When a person or brand is ‘authentic’, what does that ACTUALLY MEAN? Does anyone know? And why do we keep talking about it? This is a mammoth topic, so wish me luck and buckle up for a bit of a voyage of discovery. Let’s start, as any sub-par essay ought to, with some definitions:
Dictionary: “Authentic: Of undisputed origin and not a copy; genuine.”
Marketing legend Seth Godin: “Authenticity, for me, is doing what you promise, not “being who you are”.”
TED talker Simon Sinek: “Authenticity is about imperfection. And authenticity is a very human quality. To be authentic is to be at peace with your imperfections.” “It means that the things we say and the things we do are things we ACTUALLY believe.”
My bezzie, Jean-Paul Sartre: “Authenticity, it is almost needless to say, consists in having a true and lucid consciousness of the situation, in assuming the responsibilities and risks it involves, in accepting it … sometimes in horror and hate.”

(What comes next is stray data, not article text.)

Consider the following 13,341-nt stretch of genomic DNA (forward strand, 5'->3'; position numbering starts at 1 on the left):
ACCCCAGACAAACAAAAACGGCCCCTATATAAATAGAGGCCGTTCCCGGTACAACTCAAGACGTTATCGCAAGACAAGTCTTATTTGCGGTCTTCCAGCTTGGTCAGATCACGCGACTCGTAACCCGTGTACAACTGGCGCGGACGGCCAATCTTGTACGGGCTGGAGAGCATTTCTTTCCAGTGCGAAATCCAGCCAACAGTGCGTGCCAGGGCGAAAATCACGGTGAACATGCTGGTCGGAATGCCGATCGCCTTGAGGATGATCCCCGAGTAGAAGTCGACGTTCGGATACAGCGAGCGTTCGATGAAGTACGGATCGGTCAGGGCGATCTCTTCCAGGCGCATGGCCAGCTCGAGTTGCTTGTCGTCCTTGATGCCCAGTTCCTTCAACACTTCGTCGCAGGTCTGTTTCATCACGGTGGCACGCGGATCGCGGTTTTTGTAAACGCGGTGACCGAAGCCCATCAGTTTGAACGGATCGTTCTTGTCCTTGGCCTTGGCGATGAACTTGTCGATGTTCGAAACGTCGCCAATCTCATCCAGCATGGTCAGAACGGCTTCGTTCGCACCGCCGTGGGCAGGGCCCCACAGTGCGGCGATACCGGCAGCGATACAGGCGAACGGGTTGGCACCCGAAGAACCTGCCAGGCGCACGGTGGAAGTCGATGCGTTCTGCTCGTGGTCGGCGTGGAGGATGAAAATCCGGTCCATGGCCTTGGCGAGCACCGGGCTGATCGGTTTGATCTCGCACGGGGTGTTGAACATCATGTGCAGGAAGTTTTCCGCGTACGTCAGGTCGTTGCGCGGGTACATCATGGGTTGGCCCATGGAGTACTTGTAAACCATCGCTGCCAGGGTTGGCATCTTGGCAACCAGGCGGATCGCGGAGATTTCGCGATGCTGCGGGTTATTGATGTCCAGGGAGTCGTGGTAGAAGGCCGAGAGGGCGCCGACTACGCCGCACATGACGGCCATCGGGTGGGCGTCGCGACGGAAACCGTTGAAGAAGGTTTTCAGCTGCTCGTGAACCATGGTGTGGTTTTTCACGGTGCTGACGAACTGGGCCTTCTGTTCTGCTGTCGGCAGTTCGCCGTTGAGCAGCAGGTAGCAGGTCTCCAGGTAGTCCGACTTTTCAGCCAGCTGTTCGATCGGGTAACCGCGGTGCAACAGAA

Authenticity, then, describes not just a state, but an ideal – it’s something to strive towards. And it’s not just people. Businesses often follow the notion – and I don’t think they are wrong – that more people will buy stuff from them if they appear to be ‘authentic’.
Just as humans prefer humans who are authentic, shoppers like (and we all know LIKING is important in marketing*) brands who do what they say they will do, in a way that is CONSISTENT (another important way to influence people) with what we thought we knew about the brand beforehand.
The interesting thing about being authentic, as Mother Teresa noted, was that it makes you vulnerable. Whether you are a person or a brand dabbling your toes in the water of authenticity, you’ll quickly realise that some people don’t like your true self. As a marketer, that is a bitter pill to swallow. But because the cult of authenticity is so powerful, they try to become ‘authentic’ without alienating people – by using the shortcut methods below.
How Marketers Think They Can Be More Authentic
1. Using the word ‘authentic’